Academic journal article Journal of Third World Studies

The Impact of Workers' Remittances on Economic Growth: Evidence from ECOWAS Countries

Academic journal article Journal of Third World Studies

The Impact of Workers' Remittances on Economic Growth: Evidence from ECOWAS Countries

Article excerpt

INTRODUCTION

Workers' remittances represent one of the most important sources of external flows of capital and foreign exchanges for many developing countries. They play an important role in the lives of their recipients. This is particularly the case in sub-Saharan African countries where resources are constrained and real output growth is often negligible. The impact of workers' remittances on real output growth can be positive or negative depending on how recipients use remitted funds. If recipients use remittances for productive investments rather than consumption or household expenditures, then, remittances should have a positive effect on real GDP growth. However, most of the studies in the literature (see next section) have found that the share of remittances that goes into uses that can be categorized as investment is often very small and are usually not productive in terms of the economy as a whole. Recipients mostly use remittances for consumption expenditures.

Since recipients of remittances often use remitted funds to further their standard of living by paying for consumption expenditures such as food, health care. education, and so forth, workers' remittances should not be expected to stimulate economic growth. Indeed, increase in consumption has a propensity of stimulating imports, especially in developing countries where the industrial sector is not well developed. Thus, remitted funds that are used for consumption are less likely to improve output growth in the recipients' countries. Moreover, there is a potential for a moral hazard problem between the remitters and recipients of remittances. Recipients of remittances might act in ways that can reduce their work efforts without the knowledge of the remitters.

In view of the belief that remitted funds are mostly spent on family expenses and given the existence of the moral hazard that reduces work efforts of recipients, we believe that workers' remittances are more likely to have a negative effect on GDP growth rate. We shall, thus, empirically test the hypothesis that workers' remittances are detrimental to the economic growth of recipients' countries. We use time series data on workers' remittances and the real GDP growth rate often sub-Saharan African countries, members of the Economic Community of West African States (ECOWAS). Data are from 1976 to 2007 for Benin. Burkina Faso, Cote D'Ivoire, Gambia, Ghana, Mali, Niger. Nigeria, Senegal, and Togo. Additional control variables such as the initial level of per capita income, gross domestic investment (gross capital formation), Foreign Direct Investment (FDI), and total external debt, are also included in the regression model. We found that workers' remittances do not stimulate economic growth in any of the ten ECOWAS countries. However, they seem to have a significantly negative impact on real output growth of Benin.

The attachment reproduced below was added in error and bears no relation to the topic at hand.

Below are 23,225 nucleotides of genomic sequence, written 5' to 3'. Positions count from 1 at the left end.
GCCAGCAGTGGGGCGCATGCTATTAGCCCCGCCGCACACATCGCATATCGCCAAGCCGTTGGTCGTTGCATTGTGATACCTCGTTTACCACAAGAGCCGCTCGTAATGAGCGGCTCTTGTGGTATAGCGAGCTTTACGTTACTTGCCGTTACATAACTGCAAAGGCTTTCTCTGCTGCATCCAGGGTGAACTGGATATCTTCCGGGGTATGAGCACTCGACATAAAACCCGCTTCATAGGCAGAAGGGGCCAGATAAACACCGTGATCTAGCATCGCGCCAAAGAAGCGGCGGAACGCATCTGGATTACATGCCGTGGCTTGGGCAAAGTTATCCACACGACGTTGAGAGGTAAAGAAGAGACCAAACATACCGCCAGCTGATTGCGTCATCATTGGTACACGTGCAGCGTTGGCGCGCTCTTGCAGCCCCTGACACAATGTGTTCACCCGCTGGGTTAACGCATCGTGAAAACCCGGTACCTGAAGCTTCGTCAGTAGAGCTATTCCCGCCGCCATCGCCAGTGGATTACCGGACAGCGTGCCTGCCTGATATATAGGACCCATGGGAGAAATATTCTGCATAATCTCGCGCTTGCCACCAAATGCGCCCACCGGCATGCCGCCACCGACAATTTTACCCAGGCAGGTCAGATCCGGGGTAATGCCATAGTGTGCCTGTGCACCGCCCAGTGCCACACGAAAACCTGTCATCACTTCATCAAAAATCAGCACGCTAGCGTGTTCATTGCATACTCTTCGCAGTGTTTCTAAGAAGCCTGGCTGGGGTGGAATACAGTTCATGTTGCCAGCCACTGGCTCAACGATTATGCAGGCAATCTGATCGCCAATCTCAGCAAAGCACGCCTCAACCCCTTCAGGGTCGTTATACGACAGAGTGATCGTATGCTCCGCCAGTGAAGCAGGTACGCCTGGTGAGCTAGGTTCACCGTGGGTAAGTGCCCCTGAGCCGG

The second section of the paper examines the literature review on theoretical and empirical studies of workers' remittances and growth. The third section discusses the empirical model used in this study and the results of the regression analysis. The paper ends with a conclusion where some policy implications of the findings of this study are discussed.

LITERATURE REVIEW

Several theoretical studies of remittances in the literature found that only a small fraction of remitted funds is saved and used for investment while the rest is used for consumption expenditures. Studies by the African Development Bank (AfDB) in the cases of Mali, Senegal, Morocco, and Comoros, (1) Brown in the case of Western Samoa and Tonga, (2) Durand et al. in the case of Mexico, (3) Glytsos in the case of Greece, (4) Gilani in the case of Pakistan, (5) and Oberai and Singh in the case of India, (6) all found that a highly significant portion of remitted funds is spent on consumption in these countries. In addition, the AfDB's study of workers' remittances in Mall, Senegal, Morocco, and Comoros, (7) Adelman's paper on Pakistan, (8) Adams' study for Pakistan, (10) and Adams' study for Egypt, (10) found that the share of remittances that goes into uses that can be categorized as savings or investment is often very small and is usually not productive in terms of the economy as a whole. …

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